3. Hiding in the shadows is what causes problems. Being open, allowing people to know openly gay people is the way to make progress. Open the closet doors and join the world.

  2. 16/01/2017 …. Le Diamant Noir has closed . Didn’t even find Comptoir Darna gay friendly its a very busy posh restaurant and the bar up stairs was busy with straight people also . Avenue Mohammed has guys cruising up and down by McDonald (Gueliz) Park over the road from Macdonald has cruising guys bare left as you walk around the park some not to nice toilets got cruised by rent boys 200 DH for a quickie apparently .. So glad for our freedom at home ..

    1. I never succeed to get in my hotel with a local. Receptionists are aware of the business around and stop you. Instead, in riads it’s easier, since there’s no access control during the night. But be sure the native won’t put up a fight and wake everybody in the riad if you don’t pay him as much as he wants. As for rented apartments, I guess it’s the same story: if there’s a receptionist, he may stop him.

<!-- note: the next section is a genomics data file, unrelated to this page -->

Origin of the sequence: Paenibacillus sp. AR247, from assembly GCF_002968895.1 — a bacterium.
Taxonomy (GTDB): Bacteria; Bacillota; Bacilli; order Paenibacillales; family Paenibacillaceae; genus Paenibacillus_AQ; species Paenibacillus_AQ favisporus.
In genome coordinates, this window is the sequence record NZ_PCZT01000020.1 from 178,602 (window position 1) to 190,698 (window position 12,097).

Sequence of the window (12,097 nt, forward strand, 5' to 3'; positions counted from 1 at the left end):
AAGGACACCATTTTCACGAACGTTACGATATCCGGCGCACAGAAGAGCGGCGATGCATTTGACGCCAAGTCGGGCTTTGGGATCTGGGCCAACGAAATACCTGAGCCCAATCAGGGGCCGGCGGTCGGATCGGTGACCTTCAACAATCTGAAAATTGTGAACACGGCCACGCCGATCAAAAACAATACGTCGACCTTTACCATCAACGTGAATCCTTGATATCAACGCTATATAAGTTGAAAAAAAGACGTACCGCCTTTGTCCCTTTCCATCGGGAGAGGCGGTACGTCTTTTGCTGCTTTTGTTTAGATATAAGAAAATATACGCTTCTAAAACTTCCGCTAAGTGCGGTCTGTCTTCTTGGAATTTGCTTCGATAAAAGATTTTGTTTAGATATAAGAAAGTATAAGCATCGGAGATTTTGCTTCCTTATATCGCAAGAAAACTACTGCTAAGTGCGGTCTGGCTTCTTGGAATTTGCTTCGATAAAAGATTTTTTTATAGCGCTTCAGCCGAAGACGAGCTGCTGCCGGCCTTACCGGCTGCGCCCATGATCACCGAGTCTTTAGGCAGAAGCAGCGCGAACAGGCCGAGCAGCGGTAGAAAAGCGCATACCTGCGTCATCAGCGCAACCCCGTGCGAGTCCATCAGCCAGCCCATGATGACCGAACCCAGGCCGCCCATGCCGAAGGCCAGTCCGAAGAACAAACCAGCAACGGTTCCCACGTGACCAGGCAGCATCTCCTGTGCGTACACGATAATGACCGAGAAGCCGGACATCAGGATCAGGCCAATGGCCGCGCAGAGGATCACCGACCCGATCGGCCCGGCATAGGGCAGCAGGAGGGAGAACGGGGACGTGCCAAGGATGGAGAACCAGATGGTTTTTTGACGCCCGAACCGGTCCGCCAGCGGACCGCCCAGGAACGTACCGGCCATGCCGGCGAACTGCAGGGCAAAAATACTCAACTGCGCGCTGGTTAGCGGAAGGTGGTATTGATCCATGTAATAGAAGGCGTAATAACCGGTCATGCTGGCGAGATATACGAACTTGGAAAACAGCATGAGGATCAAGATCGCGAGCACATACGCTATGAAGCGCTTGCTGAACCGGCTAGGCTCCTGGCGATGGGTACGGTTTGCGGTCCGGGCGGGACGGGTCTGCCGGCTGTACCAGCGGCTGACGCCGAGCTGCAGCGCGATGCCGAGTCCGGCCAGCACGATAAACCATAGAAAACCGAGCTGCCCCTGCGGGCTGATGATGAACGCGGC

3. Hi. My husband and I (same sex) are considering bringing our newly adopted son to Marrakech. Do you think this will be a problem? We are not overly affectionate and would respect local laws/traditions however our son calls is both Dad and so it will be very clear that we are a couple / family. Im of Indian origin and my husband is English.

  4. Ash you should be fine, they do not speak great English anyway so doubt will be an issue. In a way everyone has to be a bit careful here as itbis a dog eat dog place.
    Maybe get your husband to wear a burka and you will be fine 🙂

Leave a Reply

Your email address will not be published. Required fields are marked *